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As banks charge higher interest rates on loans, businesses will be getting paid on deposits while individuals get the shaft

As banks charge higher interest rates on loans, businesses will be getting paid on deposits while individuals get the shaft

One of the primary reasons why banks stopped or severely curtailed paying interest on depositor accounts was because the Federal Reserve lowered interest rates to near zero percent following the 2008 finance crisis.  But with the central bank having raised them four times since December of 2015, these same banks have summarily increased the rates of interest they charge to borrowers while at the same time doing nothing for the depositors whom they use to leverage most of their loans.

But that is soon to change for one class of depositors as new demands by businesses are causing institutions like Bank of America to give in to paying a modicum of interest on their business accounts, while still refraining from doing the same to regular individuals who have their checking and savings accounts in the same bank.

Consumers are giving banks a pass when it comes to shopping for higher interest rates on deposit accounts. Businesses, on the other hand, are becoming more demanding.

With short-term interest rates on the rise, corporate depositors are seeking bigger payouts for their deposits, and big banks have started capitulating.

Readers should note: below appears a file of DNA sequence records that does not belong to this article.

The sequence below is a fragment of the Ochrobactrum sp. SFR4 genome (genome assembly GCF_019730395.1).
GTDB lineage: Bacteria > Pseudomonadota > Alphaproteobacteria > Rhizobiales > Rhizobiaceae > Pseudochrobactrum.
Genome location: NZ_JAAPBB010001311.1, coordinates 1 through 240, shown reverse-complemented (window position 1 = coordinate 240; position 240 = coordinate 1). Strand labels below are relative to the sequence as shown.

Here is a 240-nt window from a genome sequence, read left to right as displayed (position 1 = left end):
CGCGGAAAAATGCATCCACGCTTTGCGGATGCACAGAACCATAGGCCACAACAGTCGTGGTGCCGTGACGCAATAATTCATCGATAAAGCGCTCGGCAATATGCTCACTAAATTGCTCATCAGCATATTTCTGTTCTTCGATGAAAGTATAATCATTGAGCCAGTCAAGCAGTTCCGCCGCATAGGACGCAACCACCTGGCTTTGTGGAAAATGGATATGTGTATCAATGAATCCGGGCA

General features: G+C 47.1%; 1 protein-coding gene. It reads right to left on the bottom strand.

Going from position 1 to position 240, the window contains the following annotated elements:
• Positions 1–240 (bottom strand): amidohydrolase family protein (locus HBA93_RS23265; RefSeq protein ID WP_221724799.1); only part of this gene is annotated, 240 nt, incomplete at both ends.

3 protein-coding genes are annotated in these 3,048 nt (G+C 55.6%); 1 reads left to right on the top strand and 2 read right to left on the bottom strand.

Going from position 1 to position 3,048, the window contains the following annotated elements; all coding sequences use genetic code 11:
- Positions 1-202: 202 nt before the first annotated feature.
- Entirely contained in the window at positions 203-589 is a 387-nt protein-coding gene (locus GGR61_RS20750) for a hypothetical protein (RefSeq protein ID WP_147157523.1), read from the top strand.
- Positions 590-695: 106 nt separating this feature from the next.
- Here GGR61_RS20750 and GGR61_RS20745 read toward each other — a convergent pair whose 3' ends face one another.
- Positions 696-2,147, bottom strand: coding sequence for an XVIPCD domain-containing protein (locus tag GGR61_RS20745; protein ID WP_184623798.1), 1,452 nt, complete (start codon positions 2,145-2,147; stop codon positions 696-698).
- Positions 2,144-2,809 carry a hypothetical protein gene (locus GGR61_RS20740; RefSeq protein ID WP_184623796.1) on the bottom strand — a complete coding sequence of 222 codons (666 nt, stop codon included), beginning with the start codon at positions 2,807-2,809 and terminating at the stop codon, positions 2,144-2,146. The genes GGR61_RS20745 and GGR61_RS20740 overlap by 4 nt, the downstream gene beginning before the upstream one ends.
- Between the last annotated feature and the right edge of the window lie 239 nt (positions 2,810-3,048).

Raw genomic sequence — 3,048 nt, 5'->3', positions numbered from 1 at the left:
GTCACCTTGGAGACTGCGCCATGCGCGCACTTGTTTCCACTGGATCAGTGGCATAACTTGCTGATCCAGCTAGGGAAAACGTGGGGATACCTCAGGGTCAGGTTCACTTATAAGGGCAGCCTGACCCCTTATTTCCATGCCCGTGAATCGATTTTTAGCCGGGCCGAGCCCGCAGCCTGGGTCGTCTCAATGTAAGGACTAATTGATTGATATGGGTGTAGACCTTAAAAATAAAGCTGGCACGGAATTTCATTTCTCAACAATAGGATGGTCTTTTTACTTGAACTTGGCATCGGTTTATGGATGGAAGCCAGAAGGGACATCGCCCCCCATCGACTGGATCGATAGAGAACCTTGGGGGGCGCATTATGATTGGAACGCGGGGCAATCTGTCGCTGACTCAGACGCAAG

The reason: Small rate increases are often worth just pennies to many consumers, but they can translate into meaningful dollars on large corporate deposits of millions or even billions of dollars.

And companies have greater leverage with banks since in many cases they also bring in lucrative investment banking and trading business.

‚ÄúThe jig is up,‚ÄĚ said James Gilligan, assistant treasurer at Kansas City, Mo.-based power company Great Plains Energy Inc. He said many companies, including his, have negotiated better deposit pricing with banks where they also borrow.¬†Treasurers who have the flexibility to move their money are also seeking out higher rates. –¬†Wall Street Journal

Like with education and medicine, banks for the most part ignore attempts by the public to negotiate contracts when they choose to put their money in a given institution.  And prior to 2008, when many banks went out of their way to offer benefits such as free checking, today they no longer see your money as an asset, but instead as an unfunded liability.

With Congress and the DOJ both passing new laws and regulations to try to force individuals to give up control over their money and keep in full time in a bank that may one day confiscate it through a bail-in, there is little to no benefit to keeping one’s assets in these institutions, especially since there are now many alternatives to being able to store your wealth, and pay your bills outside the antiquated banking system. ¬†And as we are now seeing the banks prostitute themselves to the elite and big business over the common person when it comes to interest on deposits, you can rest assured that when it comes time to choose customers over the bank’s own interest, the answer is quite clear on who will be the winner and the loser in this event.

Kenneth Schortgen Jr is a writer for The Daily Economist, Secretsofthefed.com, Roguemoney.net, and Viral Liberty, and hosts the popular youtube podcast on Mondays, Wednesdays and Fridays. Ken can also be heard Wednesday afternoons giving an weekly economic report on the Angel Clark radio show.


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